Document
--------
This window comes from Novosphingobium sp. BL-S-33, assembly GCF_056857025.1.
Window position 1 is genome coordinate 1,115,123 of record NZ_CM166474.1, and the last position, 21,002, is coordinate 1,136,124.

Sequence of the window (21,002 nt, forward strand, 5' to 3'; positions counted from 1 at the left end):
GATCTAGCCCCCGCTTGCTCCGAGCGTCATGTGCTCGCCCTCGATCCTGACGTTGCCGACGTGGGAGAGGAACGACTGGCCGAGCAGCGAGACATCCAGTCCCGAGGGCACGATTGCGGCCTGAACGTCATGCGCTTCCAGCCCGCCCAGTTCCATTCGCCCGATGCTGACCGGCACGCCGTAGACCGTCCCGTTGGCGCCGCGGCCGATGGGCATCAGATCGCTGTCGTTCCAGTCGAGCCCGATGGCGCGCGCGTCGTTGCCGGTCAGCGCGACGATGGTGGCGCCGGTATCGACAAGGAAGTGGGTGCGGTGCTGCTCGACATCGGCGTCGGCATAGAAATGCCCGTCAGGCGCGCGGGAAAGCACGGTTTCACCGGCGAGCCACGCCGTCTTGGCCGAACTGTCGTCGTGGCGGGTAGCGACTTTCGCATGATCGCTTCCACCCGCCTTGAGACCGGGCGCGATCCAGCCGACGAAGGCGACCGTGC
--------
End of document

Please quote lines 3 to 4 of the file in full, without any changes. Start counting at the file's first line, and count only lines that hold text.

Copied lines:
Sequence of the window (21,002 nt, forward strand, 5' to 3'; positions counted from 1 at the left end):
GATCTAGCCCCCGCTTGCTCCGAGCGTCATGTGCTCGCCCTCGATCCTGACGTTGCCGACGTGGGAGAGGAACGACTGGCCGAGCAGCGAGACATCCAGTCCCGAGGGCACGATTGCGGCCTGAACGTCATGCGCTTCCAGCCCGCCCAGTTCCATTCGCCCGATGCTGACCGGCACGCCGTAGACCGTCCCGTTGGCGCCGCGGCCGATGGGCATCAGATCGCTGTCGTTCCAGTCGAGCCCGATGGCGCGCGCGTCGTTGCCGGTCAGCGCGACGATGGTGGCGCCGGTATCGACAAGGAAGTGGGTGCGGTGCTGCTCGACATCGGCGTCGGCATAGAAATGCCCGTCAGGCGCGCGGGAAAGCACGGTTTCACCGGCGAGCCACGCCGTCTTGGCCGAACTGTCGTCGTGGCGGGTAGCGACTTTCGCATGATCGCTTCCACCCGCCTTGAGACCGGGCGCGATCCAGCCGACGAAGGCGACCGTGC